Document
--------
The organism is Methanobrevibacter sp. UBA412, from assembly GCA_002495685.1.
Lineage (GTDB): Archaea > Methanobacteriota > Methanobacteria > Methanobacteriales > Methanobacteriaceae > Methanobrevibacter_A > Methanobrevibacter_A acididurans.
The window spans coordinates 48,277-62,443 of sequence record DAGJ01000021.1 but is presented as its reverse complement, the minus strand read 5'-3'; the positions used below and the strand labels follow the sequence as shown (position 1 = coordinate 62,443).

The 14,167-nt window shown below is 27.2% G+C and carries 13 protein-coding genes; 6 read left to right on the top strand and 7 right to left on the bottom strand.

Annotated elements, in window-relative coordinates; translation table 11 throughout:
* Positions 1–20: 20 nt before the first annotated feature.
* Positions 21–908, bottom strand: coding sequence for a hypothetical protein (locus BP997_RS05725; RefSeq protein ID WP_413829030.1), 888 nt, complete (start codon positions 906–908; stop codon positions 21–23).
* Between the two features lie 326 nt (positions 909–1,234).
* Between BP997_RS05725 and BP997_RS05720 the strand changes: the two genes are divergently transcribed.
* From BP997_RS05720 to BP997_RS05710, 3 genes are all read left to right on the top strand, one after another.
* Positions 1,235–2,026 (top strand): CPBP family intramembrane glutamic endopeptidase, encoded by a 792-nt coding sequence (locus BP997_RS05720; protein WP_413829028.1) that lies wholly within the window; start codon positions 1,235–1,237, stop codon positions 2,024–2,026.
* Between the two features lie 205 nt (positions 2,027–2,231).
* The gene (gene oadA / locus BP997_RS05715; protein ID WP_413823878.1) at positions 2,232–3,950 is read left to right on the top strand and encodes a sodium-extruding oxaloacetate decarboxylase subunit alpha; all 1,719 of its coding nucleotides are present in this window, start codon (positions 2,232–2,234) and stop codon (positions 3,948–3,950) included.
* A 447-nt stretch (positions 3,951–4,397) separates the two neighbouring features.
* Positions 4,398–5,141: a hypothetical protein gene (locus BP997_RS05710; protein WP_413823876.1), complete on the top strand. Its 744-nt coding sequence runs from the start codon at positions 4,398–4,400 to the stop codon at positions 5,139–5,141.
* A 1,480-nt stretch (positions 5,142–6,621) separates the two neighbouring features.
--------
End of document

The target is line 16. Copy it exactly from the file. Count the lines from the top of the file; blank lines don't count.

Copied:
* A 1,480-nt stretch (positions 5,142–6,621) separates the two neighbouring features.